Gavin Millar, who has died aged 84 from a brain tumour, was a leading light of television arts journalism of the 1960s and 70s before going on to direct work by Alan Bennett, Dennis Potter and Victoria Wood.
His richest film was Dreamchild (1985), written by Potter, in which the elderly Alice Liddell (Coral Browne) reflects on her youthful relationship with Charles Dodgson, AKA Lewis Carroll, who used her as the inspiration for Alice’s Adventures in Wonderland. As well as shaping complex performances from Browne in her final screen appearance, and Ian Holm as the squirming, tormented Dodgson, Millar negotiated tonal shifts and moral ambiguities that might have foxed a less humane or sensitive film-maker.
“I don’t think there is any question but that [Dodgson] was in love with Alice,” he said at the time, “and in every possible sexual way, but without any physical contact … He turned all that passion and emotion into his books, and what she finally grasps is that, whatever the source of that love, it had been expressed in a beautiful manner.”
The sudden arrival in the adult Alice’s life of characters from the book, rendered by Jim Henson’s Creature Workshop as mangy, menacing puppets, complicated the mood still further. Millar insisted that the design should take the original John Tenniel illustrations as its starting point but that the result must look “as fierce as we felt an old lady’s nightmares would have made them”. Like the film itself, the puppets were “realistic and un-whimsical”. That went for Browne’s performance; Millar called Browne “hard as nails but full of feeling”.
Dreamchild was widely acclaimed. Andrew Sarris in the Village Voice called it “rousing and inspiring”, and chose it as one of the best films of the year.
Millar had previously directed an earlier Potter script, Cream in My Coffee, in 1980. That television drama, which starred Peggy Ashcroft and Lionel Jeffries as an unhappily married couple revisiting the scene of an earlier holiday, won the Prix Italia. He directed Bennett’s Intensive Care (1982) as well as one of the writer’s monologues in the second series of Talking Heads (1998), in which Julie Walters played the wife of a suspected murderer.
Among Millar’s most widely seen works were his collaborations with Victoria Wood: Pat and Margaret (1994), with Wood and Walters as estranged sisters who are reunited for a television show, and the double Bafta-winning wartime drama Housewife, 49 (2006).
Born in Clydebank, near Glasgow, Gavin was the son of Rita (nee Osborne) and Tom Millar, who both worked at the local Singer sewing machine factory. The family moved to the Midlands when Gavin was nine; he was educated in Birmingham at King Edward’s school. After completing his national service in the RAF, he studied English at Christ Church, Oxford (1958-61).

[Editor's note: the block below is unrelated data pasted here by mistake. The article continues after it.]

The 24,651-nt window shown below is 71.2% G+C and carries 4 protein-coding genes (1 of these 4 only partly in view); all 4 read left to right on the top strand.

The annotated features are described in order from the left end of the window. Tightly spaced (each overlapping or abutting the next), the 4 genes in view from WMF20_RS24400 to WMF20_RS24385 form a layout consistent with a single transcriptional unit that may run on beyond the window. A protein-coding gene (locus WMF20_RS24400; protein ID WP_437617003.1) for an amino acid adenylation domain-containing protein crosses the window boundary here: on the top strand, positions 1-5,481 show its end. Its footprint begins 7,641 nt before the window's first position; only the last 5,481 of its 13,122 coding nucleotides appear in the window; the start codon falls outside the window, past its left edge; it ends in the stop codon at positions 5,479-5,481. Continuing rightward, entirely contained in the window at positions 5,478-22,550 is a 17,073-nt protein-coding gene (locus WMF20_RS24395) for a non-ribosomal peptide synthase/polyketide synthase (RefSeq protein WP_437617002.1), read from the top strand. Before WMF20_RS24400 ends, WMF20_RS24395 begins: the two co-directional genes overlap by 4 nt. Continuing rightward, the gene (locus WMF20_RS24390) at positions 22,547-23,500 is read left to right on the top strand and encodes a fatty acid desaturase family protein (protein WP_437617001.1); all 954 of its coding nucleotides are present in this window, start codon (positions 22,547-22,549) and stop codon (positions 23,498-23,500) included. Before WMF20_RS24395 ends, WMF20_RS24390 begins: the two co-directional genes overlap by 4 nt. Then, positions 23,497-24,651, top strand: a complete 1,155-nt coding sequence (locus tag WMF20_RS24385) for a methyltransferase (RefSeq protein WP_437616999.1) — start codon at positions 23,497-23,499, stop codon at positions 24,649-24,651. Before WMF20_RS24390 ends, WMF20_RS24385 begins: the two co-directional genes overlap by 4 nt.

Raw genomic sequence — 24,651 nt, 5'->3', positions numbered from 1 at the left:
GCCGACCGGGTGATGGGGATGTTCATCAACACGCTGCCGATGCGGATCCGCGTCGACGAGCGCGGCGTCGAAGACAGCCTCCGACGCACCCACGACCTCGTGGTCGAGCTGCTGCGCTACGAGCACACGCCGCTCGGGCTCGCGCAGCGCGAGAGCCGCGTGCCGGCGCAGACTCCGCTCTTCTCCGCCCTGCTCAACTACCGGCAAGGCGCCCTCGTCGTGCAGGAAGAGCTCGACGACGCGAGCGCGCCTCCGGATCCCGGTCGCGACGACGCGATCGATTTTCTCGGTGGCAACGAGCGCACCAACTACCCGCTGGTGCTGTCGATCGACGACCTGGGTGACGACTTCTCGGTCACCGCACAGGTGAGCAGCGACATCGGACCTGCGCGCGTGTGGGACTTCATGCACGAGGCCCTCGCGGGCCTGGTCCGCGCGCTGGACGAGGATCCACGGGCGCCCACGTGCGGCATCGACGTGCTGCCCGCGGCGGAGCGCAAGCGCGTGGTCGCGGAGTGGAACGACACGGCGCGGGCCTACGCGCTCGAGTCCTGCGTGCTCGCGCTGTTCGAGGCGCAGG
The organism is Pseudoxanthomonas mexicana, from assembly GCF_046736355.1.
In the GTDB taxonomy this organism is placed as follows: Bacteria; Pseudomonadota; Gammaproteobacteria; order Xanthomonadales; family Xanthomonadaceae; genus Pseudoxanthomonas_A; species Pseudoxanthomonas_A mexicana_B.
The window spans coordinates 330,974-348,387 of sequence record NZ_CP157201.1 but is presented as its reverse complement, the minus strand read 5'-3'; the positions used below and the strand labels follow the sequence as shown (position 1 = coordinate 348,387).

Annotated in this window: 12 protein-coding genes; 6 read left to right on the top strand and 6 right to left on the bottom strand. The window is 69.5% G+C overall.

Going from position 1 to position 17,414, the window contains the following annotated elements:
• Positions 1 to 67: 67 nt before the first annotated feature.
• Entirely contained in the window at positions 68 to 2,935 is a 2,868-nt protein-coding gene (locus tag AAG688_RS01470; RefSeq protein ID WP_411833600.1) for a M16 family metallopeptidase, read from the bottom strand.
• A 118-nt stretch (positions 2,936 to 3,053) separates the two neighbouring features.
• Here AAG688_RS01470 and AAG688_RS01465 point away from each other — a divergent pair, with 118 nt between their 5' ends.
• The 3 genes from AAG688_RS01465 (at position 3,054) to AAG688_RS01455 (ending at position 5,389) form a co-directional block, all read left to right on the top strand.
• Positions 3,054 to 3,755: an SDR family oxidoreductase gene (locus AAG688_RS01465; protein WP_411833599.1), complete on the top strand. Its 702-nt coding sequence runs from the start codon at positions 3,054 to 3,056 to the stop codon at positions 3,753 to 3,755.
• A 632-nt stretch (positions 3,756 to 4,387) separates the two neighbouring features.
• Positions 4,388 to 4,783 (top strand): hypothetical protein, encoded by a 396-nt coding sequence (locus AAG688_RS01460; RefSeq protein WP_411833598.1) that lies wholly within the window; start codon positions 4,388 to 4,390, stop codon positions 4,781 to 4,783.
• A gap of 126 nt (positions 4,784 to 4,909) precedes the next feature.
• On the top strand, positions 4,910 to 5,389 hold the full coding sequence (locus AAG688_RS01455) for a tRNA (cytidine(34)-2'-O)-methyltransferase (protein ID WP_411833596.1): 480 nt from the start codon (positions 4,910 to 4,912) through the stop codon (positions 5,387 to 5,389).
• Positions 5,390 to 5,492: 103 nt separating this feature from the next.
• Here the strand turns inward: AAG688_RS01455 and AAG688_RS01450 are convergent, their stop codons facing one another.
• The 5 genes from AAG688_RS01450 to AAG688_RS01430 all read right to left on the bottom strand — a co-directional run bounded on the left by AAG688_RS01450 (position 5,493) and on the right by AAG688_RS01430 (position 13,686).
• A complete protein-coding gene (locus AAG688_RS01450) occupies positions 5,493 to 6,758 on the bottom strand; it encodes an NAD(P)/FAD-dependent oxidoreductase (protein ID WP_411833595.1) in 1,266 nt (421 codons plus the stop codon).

There he played Stefano opposite Melvyn Bragg in a production of The Tempest that he later described as “justly neglected”. While on a postgraduate film course at the Slade School of Fine Art, London, in 1962, he met Sylvia Lane after seeing her in a student production of A Midsummer Night’s Dream in Oxford, and they married in 1966.
Millar began working in television in 1963 on BBC series including That Was the Week That Was and the current affairs show Tonight. He directed music and arts programmes from the mid-1960s, added a section to the 1968 edition of the director Karel Reisz’s book The Technique of Film Editing, and was film critic of the Listener magazine from 1970 to 1984; he also presented or directed film programmes including The First Picture Show, Talking Pictures and the Arena Cinema strand. These documentaries brought him into contact with many of the towering auteurs of world cinema, including Woody Allen, Federico Fellini, Jean Renoir and François Truffaut.
His ubiquity in the arts landscape led to him becoming a target for parody. The second series of Monty Python’s Flying Circus, broadcast in 1970, featured a pompous critic, played by John Cleese and named “Gavin Millaaarrrrr” – the “R” is absurdly extended – who refers to “clever people like me who talk loudly in restaurants”. This was a source of lasting amusement to Millar and his family. His daughter Isabel said that the portrayal chimed with her father’s own “self-parody of the Oxford intellectual. As a working-class Scot, he had a certain ironic distance from that ‘posh English’ man that he became.” The sketch also appeared on the 1971 album Another Monty Python Record.
Along with Dreamchild, Millar made two other films for cinema: a warm, enchanting take on Roald Dahl’s Danny, the Champion of the World (1989), starring Jeremy Irons and his 11-year-old son, Samuel, and an adaptation of Iain Banks’s thriller Complicity (2000), which followed Millar’s acclaimed four-part BBC version of Banks’s The Crow Road (1996). Other notable TV work included Evelyn Waugh’s Scoop (1987) for London Weekend Television. Millar won an ACE award for Tidy Endings (1988), based on Harvey Fierstein’s play Safe Sex, with Fierstein as a man who befriends his late lover’s widow, played by Stockard Channing.
He also directed Denholm Elliott as John Le Carré’s spy hero George Smiley in A Murder of Quality (1991) and Kristin Scott Thomas in the three-part drama Belle Époque (1995), as well as episodes of The Ruth Rendell Mysteries (1996) and Foyle’s War (2004-07). His last film, Albert Schweitzer (2009), starred Jeroen Krabbé as the theologian and physician in later life.
Sylvia died in 2012, and he is survived by their five children, James, Tommy, Duncan, Kirstie and Isabel, and six grandchildren, Florence, Martha, Louis, Iris, Arwen and Gavin.